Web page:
Dina Fanara

Assistant News Editor


Creating experiential educational opportunities that allow students of all disciplines to use the knowledge of their field can be difficult to come by. But Nancy Doubleday, McMaster HOPE chair in Peace and Health and professor of Philosophy, has been working to create a new field course that will begin on June 25 and continue until July 2 in Port Mouton Bay, Nova Scotia.

Students will have the opportunity to live and work in the small historical fishing community three hours away from Halifax, in an effort to explore the problems that large fishing companies have imposed on many such communities in Eastern Canada.

The community has faced numerous hardships since the entry of companies that use large nets in which the fish are grown. These companies use hormones and pesticides in the waters surrounding these fish, resulting in a wide spread negative impact on the surrounding aquatic environment.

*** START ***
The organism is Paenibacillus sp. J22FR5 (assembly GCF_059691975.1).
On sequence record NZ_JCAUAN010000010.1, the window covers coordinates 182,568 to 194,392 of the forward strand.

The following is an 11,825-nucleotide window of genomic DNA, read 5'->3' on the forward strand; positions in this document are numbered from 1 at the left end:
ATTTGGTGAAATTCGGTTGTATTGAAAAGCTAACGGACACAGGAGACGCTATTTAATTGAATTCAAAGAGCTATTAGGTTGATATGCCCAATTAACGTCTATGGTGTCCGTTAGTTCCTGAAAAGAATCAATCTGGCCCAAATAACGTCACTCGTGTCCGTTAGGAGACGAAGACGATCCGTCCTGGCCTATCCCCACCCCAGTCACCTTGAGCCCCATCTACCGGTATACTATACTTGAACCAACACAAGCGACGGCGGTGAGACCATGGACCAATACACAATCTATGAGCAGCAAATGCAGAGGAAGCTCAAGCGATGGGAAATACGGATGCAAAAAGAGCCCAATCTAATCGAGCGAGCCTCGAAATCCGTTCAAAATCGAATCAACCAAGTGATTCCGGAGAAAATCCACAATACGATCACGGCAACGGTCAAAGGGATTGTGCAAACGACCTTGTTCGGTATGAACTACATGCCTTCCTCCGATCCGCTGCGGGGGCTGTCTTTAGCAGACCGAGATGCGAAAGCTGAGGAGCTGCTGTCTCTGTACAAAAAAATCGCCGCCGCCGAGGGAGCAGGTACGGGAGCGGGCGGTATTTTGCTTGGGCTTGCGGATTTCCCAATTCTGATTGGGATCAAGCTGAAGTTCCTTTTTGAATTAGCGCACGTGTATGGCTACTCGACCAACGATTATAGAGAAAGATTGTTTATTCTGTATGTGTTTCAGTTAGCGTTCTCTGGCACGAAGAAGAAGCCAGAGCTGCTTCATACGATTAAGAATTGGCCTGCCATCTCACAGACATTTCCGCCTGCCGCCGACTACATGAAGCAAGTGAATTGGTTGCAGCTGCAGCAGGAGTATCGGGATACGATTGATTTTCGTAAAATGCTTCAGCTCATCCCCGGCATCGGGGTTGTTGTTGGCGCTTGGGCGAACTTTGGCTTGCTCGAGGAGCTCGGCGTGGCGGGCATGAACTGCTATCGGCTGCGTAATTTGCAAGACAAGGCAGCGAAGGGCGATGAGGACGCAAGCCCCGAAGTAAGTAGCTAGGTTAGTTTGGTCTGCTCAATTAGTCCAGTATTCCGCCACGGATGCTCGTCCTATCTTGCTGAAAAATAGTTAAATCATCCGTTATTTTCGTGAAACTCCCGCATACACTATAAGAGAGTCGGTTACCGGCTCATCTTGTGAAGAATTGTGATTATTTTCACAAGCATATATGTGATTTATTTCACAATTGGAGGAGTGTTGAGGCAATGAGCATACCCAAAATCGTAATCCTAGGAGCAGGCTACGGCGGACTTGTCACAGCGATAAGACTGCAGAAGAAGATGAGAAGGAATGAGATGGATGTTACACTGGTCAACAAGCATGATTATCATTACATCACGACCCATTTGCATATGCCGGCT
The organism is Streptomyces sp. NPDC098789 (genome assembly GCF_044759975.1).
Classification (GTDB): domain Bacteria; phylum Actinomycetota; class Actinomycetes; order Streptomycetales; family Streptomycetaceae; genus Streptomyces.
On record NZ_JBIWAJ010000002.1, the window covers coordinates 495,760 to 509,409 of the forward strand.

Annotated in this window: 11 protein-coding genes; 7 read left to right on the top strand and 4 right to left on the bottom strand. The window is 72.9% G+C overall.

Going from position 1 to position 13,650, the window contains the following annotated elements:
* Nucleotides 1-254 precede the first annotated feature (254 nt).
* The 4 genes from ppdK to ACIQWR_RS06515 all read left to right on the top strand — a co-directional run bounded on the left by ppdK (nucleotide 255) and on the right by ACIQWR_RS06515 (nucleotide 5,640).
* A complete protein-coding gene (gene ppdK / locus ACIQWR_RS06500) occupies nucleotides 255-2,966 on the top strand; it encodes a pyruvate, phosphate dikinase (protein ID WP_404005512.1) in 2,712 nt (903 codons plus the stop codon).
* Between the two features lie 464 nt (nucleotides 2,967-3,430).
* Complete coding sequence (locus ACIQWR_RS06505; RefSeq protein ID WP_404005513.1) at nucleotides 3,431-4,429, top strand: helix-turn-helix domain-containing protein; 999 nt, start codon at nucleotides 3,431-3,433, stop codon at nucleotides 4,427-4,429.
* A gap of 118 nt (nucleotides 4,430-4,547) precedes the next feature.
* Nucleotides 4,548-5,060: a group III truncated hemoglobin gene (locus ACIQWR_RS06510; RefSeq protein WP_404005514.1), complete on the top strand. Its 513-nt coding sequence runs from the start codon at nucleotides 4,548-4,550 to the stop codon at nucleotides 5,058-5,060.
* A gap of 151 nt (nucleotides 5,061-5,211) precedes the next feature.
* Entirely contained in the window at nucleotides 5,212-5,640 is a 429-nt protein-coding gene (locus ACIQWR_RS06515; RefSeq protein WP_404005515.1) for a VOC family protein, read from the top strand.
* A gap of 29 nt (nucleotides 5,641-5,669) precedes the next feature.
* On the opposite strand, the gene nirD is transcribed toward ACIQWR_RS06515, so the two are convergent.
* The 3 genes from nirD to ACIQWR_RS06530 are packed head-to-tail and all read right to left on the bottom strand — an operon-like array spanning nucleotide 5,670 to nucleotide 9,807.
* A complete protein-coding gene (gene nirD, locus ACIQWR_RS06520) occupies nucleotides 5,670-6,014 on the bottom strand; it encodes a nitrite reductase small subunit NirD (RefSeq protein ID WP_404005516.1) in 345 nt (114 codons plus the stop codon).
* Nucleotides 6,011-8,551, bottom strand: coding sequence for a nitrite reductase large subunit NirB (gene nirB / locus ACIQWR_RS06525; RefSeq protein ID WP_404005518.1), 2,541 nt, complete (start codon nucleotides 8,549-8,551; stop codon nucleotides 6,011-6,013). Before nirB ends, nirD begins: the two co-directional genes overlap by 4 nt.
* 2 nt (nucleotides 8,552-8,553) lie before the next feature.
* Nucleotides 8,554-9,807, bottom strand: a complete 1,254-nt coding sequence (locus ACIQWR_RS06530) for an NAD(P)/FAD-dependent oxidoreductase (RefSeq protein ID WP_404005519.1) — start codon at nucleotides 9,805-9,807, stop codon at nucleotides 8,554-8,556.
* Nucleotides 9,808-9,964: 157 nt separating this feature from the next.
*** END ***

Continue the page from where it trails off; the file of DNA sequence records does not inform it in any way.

The water has subsequently turned into a dead zone, meaning that no marine life is capable of growing there. Because of this, fishermen have to go out farther to find lobsters, which they fish for their livelihood

When the company proposed putting in another fishery that would be six hundred times larger than the original, the local farmers and residents fought against it. It was not long ago that this large company was charged with using illegal pesticides, and a court date is pending.

The community is currently looking into revitalizing this dead zone, as well as the entire fishing industry in the area.

When speaking of the experiential education program, Doubleday said that “it works through the threads that the community identified as important to them.”

The question that is at the base of this field course, she said, is: “How do we do engaged work . . . together and with society as a whole?”

The main focus of the course is ecological restoration of the community through a deep and holistic understanding the hopes and dreams of those who make up the past, present and future of the town. “It’s about self-advocacy and the ability to change ourselves,” said Doubleday.

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